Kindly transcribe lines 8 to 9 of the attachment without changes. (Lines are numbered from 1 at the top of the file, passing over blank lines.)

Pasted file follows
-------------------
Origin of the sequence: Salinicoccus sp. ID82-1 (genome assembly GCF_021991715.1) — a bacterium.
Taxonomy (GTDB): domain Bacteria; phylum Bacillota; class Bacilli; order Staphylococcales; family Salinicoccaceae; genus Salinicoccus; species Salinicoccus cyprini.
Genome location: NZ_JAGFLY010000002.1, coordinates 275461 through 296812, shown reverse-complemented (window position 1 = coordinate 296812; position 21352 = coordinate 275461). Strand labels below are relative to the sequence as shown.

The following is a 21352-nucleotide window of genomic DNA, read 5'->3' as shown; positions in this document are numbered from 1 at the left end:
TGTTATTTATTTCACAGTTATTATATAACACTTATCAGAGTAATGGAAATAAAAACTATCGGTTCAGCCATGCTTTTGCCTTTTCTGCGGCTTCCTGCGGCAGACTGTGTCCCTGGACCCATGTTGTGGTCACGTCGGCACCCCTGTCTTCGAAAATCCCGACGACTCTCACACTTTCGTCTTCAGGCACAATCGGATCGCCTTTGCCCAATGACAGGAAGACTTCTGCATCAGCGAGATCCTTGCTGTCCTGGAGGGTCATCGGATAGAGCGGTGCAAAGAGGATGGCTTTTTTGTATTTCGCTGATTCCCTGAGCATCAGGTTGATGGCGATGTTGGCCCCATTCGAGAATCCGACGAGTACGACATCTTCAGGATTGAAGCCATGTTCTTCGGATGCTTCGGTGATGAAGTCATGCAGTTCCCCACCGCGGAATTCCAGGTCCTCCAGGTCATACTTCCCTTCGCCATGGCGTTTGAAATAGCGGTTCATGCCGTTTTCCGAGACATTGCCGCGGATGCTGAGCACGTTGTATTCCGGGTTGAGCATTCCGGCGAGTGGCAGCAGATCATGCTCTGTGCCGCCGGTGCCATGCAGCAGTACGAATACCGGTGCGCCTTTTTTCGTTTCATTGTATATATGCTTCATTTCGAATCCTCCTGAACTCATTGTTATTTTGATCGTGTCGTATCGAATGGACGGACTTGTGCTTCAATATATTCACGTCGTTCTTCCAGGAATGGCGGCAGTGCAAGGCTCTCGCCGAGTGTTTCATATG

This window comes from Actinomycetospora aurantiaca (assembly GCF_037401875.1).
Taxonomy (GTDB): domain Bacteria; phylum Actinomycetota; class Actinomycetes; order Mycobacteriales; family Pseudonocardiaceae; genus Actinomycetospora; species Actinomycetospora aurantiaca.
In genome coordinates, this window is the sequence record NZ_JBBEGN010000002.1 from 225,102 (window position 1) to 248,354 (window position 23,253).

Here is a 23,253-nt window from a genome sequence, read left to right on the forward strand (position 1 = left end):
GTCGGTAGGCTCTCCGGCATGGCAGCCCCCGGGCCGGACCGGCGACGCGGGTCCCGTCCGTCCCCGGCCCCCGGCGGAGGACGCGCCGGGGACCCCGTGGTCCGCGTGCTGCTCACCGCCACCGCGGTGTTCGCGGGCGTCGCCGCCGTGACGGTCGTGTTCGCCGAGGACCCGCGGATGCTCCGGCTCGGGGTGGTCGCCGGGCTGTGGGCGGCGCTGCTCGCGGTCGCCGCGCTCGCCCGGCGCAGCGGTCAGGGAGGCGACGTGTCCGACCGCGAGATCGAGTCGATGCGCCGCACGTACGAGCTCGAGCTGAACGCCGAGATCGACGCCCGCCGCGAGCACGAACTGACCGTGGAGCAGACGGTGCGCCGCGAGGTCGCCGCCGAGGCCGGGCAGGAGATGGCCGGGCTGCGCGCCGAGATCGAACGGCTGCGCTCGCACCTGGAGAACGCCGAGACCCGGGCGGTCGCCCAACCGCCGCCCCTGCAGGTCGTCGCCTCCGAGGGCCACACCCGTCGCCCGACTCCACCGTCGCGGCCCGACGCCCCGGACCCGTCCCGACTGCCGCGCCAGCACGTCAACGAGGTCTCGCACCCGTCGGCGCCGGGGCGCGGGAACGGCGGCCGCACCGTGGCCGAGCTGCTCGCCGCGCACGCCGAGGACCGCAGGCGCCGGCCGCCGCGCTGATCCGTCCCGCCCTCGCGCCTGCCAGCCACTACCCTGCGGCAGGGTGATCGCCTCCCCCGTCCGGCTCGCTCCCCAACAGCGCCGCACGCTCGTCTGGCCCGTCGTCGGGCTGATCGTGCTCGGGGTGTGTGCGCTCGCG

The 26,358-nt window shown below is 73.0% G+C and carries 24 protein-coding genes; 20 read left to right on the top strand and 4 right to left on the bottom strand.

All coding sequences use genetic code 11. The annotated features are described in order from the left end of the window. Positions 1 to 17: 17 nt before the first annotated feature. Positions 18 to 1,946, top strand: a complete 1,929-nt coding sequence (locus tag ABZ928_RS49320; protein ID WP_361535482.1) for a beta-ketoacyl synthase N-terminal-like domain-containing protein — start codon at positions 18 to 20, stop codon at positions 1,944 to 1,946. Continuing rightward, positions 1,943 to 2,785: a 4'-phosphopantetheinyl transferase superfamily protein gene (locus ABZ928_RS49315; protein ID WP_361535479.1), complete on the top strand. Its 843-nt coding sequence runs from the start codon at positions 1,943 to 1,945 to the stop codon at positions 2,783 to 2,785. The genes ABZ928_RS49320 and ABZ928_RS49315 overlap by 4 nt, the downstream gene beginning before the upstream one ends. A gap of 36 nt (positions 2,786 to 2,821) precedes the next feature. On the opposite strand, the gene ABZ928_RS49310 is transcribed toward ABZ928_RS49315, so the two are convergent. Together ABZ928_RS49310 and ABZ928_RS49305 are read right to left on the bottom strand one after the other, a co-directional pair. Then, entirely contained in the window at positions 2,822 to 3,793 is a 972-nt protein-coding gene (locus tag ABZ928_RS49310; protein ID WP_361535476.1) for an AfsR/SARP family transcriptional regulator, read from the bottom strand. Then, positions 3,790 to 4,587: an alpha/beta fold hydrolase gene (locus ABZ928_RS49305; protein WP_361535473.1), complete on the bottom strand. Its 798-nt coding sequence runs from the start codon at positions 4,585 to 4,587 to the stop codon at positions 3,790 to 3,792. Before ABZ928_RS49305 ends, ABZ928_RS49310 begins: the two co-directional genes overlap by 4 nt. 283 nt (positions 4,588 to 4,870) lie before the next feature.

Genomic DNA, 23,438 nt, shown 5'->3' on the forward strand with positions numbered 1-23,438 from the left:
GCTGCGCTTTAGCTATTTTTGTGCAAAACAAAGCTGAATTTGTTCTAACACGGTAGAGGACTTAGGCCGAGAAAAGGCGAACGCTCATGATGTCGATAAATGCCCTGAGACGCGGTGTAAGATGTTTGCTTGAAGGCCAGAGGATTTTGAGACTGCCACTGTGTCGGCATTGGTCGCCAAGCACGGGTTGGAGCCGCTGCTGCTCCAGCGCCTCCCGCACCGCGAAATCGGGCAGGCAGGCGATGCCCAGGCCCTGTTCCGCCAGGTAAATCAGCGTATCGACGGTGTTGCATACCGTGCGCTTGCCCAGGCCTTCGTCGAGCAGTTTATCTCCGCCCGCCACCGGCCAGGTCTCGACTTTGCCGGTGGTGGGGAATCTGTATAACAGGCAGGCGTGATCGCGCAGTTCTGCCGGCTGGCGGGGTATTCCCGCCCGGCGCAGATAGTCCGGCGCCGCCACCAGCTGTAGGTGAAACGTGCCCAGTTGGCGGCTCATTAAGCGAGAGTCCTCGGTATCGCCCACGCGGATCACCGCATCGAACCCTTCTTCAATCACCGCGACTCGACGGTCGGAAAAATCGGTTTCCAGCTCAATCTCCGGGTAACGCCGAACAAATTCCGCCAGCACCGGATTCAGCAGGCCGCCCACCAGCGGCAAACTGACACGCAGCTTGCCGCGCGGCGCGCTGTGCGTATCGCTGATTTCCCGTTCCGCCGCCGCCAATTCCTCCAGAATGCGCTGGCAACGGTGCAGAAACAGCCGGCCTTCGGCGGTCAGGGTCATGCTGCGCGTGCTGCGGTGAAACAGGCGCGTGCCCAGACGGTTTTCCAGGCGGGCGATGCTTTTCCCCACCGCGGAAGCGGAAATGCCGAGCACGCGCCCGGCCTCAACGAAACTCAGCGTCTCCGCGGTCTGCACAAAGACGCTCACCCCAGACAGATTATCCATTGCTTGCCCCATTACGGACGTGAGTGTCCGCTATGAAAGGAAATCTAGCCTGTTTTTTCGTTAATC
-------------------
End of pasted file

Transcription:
In genome coordinates, this window is the sequence record NZ_JBBEGN010000002.1 from 225,102 (window position 1) to 248,354 (window position 23,253).

Here is a 23,253-nt window from a genome sequence, read left to right on the forward strand (position 1 = left end):